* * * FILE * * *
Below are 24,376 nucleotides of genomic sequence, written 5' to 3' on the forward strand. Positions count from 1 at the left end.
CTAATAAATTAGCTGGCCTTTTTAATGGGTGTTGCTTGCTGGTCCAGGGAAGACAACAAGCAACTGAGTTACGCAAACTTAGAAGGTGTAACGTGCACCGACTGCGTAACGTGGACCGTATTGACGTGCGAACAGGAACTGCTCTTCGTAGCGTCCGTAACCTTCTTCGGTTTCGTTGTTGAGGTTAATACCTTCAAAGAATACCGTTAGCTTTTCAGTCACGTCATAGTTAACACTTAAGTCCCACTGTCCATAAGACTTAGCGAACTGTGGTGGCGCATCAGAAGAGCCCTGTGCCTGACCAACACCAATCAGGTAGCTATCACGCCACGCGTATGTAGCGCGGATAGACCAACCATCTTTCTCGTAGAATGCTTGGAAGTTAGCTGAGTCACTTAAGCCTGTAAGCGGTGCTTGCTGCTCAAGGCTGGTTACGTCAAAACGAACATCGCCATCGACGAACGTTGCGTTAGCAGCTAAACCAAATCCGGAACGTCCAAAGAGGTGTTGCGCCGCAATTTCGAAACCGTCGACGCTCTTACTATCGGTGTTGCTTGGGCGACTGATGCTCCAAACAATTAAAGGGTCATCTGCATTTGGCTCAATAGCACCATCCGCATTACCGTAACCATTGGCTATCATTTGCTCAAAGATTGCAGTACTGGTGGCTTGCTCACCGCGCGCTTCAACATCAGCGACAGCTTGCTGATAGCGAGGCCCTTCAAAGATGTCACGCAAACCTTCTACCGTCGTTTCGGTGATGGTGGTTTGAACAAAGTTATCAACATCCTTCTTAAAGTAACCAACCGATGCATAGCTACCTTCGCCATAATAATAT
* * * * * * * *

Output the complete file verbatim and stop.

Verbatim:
Below are 24,376 nucleotides of genomic sequence, written 5' to 3' on the forward strand. Positions count from 1 at the left end.
CTAATAAATTAGCTGGCCTTTTTAATGGGTGTTGCTTGCTGGTCCAGGGAAGACAACAAGCAACTGAGTTACGCAAACTTAGAAGGTGTAACGTGCACCGACTGCGTAACGTGGACCGTATTGACGTGCGAACAGGAACTGCTCTTCGTAGCGTCCGTAACCTTCTTCGGTTTCGTTGTTGAGGTTAATACCTTCAAAGAATACCGTTAGCTTTTCAGTCACGTCATAGTTAACACTTAAGTCCCACTGTCCATAAGACTTAGCGAACTGTGGTGGCGCATCAGAAGAGCCCTGTGCCTGACCAACACCAATCAGGTAGCTATCACGCCACGCGTATGTAGCGCGGATAGACCAACCATCTTTCTCGTAGAATGCTTGGAAGTTAGCTGAGTCACTTAAGCCTGTAAGCGGTGCTTGCTGCTCAAGGCTGGTTACGTCAAAACGAACATCGCCATCGACGAACGTTGCGTTAGCAGCTAAACCAAATCCGGAACGTCCAAAGAGGTGTTGCGCCGCAATTTCGAAACCGTCGACGCTCTTACTATCGGTGTTGCTTGGGCGACTGATGCTCCAAACAATTAAAGGGTCATCTGCATTTGGCTCAATAGCACCATCCGCATTACCGTAACCATTGGCTATCATTTGCTCAAAGATTGCAGTACTGGTGGCTTGCTCACCGCGCGCTTCAACATCAGCGACAGCTTGCTGATAGCGAGGCCCTTCAAAGATGTCACGCAAACCTTCTACCGTCGTTTCGGTGATGGTGGTTTGAACAAAGTTATCAACATCCTTCTTAAAGTAACCAACCGATGCATAGCTACCTTCGCCATAATAATAT